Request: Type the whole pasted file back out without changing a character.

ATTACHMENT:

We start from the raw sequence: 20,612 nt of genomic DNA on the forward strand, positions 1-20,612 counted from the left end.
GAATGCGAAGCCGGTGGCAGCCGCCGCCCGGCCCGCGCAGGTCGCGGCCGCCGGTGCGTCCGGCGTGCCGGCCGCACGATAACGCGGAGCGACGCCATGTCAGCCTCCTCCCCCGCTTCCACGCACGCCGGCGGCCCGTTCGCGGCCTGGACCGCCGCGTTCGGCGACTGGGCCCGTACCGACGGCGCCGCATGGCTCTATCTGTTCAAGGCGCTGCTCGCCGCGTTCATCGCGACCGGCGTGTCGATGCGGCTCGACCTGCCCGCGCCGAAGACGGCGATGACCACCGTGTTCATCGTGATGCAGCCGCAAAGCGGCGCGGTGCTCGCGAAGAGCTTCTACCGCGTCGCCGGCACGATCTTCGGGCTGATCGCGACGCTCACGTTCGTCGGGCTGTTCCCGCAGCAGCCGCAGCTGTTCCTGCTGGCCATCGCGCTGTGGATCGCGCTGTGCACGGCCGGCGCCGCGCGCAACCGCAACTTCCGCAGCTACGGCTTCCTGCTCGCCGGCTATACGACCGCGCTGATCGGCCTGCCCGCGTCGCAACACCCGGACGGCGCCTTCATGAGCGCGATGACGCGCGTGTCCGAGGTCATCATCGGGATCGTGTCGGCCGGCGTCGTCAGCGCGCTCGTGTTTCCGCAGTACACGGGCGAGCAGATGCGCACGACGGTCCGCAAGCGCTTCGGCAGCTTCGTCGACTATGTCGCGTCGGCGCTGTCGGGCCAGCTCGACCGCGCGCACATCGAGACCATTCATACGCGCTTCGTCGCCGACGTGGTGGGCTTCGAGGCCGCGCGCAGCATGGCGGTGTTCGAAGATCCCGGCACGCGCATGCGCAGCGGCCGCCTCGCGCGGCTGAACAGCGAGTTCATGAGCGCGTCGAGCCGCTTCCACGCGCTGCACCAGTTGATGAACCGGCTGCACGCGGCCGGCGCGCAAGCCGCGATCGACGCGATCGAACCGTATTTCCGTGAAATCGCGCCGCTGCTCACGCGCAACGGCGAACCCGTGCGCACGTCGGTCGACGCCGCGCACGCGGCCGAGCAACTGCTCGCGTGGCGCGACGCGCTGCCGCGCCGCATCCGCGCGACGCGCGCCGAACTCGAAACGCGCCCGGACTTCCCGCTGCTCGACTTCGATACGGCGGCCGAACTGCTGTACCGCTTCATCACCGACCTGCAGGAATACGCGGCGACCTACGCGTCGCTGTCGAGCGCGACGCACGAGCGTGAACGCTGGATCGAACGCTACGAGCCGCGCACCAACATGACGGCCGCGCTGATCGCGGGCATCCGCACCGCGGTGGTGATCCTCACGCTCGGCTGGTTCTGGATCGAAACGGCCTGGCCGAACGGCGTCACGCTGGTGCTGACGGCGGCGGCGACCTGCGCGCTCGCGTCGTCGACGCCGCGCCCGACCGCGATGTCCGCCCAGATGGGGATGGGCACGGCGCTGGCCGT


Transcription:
We start from the raw sequence: 20,612 nt of genomic DNA on the forward strand, positions 1-20,612 counted from the left end.
GAATGCGAAGCCGGTGGCAGCCGCCGCCCGGCCCGCGCAGGTCGCGGCCGCCGGTGCGTCCGGCGTGCCGGCCGCACGATAACGCGGAGCGACGCCATGTCAGCCTCCTCCCCCGCTTCCACGCACGCCGGCGGCCCGTTCGCGGCCTGGACCGCCGCGTTCGGCGACTGGGCCCGTACCGACGGCGCCGCATGGCTCTATCTGTTCAAGGCGCTGCTCGCCGCGTTCATCGCGACCGGCGTGTCGATGCGGCTCGACCTGCCCGCGCCGAAGACGGCGATGACCACCGTGTTCATCGTGATGCAGCCGCAAAGCGGCGCGGTGCTCGCGAAGAGCTTCTACCGCGTCGCCGGCACGATCTTCGGGCTGATCGCGACGCTCACGTTCGTCGGGCTGTTCCCGCAGCAGCCGCAGCTGTTCCTGCTGGCCATCGCGCTGTGGATCGCGCTGTGCACGGCCGGCGCCGCGCGCAACCGCAACTTCCGCAGCTACGGCTTCCTGCTCGCCGGCTATACGACCGCGCTGATCGGCCTGCCCGCGTCGCAACACCCGGACGGCGCCTTCATGAGCGCGATGACGCGCGTGTCCGAGGTCATCATCGGGATCGTGTCGGCCGGCGTCGTCAGCGCGCTCGTGTTTCCGCAGTACACGGGCGAGCAGATGCGCACGACGGTCCGCAAGCGCTTCGGCAGCTTCGTCGACTATGTCGCGTCGGCGCTGTCGGGCCAGCTCGACCGCGCGCACATCGAGACCATTCATACGCGCTTCGTCGCCGACGTGGTGGGCTTCGAGGCCGCGCGCAGCATGGCGGTGTTCGAAGATCCCGGCACGCGCATGCGCAGCGGCCGCCTCGCGCGGCTGAACAGCGAGTTCATGAGCGCGTCGAGCCGCTTCCACGCGCTGCACCAGTTGATGAACCGGCTGCACGCGGCCGGCGCGCAAGCCGCGATCGACGCGATCGAACCGTATTTCCGTGAAATCGCGCCGCTGCTCACGCGCAACGGCGAACCCGTGCGCACGTCGGTCGACGCCGCGCACGCGGCCGAGCAACTGCTCGCGTGGCGCGACGCGCTGCCGCGCCGCATCCGCGCGACGCGCGCCGAACTCGAAACGCGCCCGGACTTCCCGCTGCTCGACTTCGATACGGCGGCCGAACTGCTGTACCGCTTCATCACCGACCTGCAGGAATACGCGGCGACCTACGCGTCGCTGTCGAGCGCGACGCACGAGCGTGAACGCTGGATCGAACGCTACGAGCCGCGCACCAACATGACGGCCGCGCTGATCGCGGGCATCCGCACCGCGGTGGTGATCCTCACGCTCGGCTGGTTCTGGATCGAAACGGCCTGGCCGAACGGCGTCACGCTGGTGCTGACGGCGGCGGCGACCTGCGCGCTCGCGTCGTCGACGCCGCGCCCGACCGCGATGTCCGCCCAGATGGGGATGGGCACGGCGCTGGCCGT